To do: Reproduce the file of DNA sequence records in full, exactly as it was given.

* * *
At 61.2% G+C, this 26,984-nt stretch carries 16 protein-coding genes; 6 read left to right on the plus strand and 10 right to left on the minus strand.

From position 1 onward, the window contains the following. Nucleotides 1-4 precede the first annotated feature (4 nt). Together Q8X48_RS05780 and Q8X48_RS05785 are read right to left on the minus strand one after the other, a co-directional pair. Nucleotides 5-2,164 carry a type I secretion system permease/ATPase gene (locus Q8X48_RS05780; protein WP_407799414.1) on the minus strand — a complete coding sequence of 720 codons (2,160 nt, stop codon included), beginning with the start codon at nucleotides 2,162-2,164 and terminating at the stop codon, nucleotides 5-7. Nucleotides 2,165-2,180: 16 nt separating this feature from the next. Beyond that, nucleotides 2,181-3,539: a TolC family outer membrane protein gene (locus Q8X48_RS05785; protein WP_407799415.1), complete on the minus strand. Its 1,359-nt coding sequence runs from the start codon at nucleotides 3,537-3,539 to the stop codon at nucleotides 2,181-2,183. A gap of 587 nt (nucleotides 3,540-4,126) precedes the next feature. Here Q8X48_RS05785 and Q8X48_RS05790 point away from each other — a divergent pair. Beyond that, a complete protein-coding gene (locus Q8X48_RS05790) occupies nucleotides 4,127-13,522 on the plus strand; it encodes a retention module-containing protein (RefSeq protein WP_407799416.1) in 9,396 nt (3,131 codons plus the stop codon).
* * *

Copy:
At 61.2% G+C, this 26,984-nt stretch carries 16 protein-coding genes; 6 read left to right on the plus strand and 10 right to left on the minus strand.

From position 1 onward, the window contains the following. Nucleotides 1-4 precede the first annotated feature (4 nt). Together Q8X48_RS05780 and Q8X48_RS05785 are read right to left on the minus strand one after the other, a co-directional pair. Nucleotides 5-2,164 carry a type I secretion system permease/ATPase gene (locus Q8X48_RS05780; protein WP_407799414.1) on the minus strand — a complete coding sequence of 720 codons (2,160 nt, stop codon included), beginning with the start codon at nucleotides 2,162-2,164 and terminating at the stop codon, nucleotides 5-7. Nucleotides 2,165-2,180: 16 nt separating this feature from the next. Beyond that, nucleotides 2,181-3,539: a TolC family outer membrane protein gene (locus Q8X48_RS05785; protein WP_407799415.1), complete on the minus strand. Its 1,359-nt coding sequence runs from the start codon at nucleotides 3,537-3,539 to the stop codon at nucleotides 2,181-2,183. A gap of 587 nt (nucleotides 3,540-4,126) precedes the next feature. Here Q8X48_RS05785 and Q8X48_RS05790 point away from each other — a divergent pair. Beyond that, a complete protein-coding gene (locus Q8X48_RS05790) occupies nucleotides 4,127-13,522 on the plus strand; it encodes a retention module-containing protein (RefSeq protein WP_407799416.1) in 9,396 nt (3,131 codons plus the stop codon).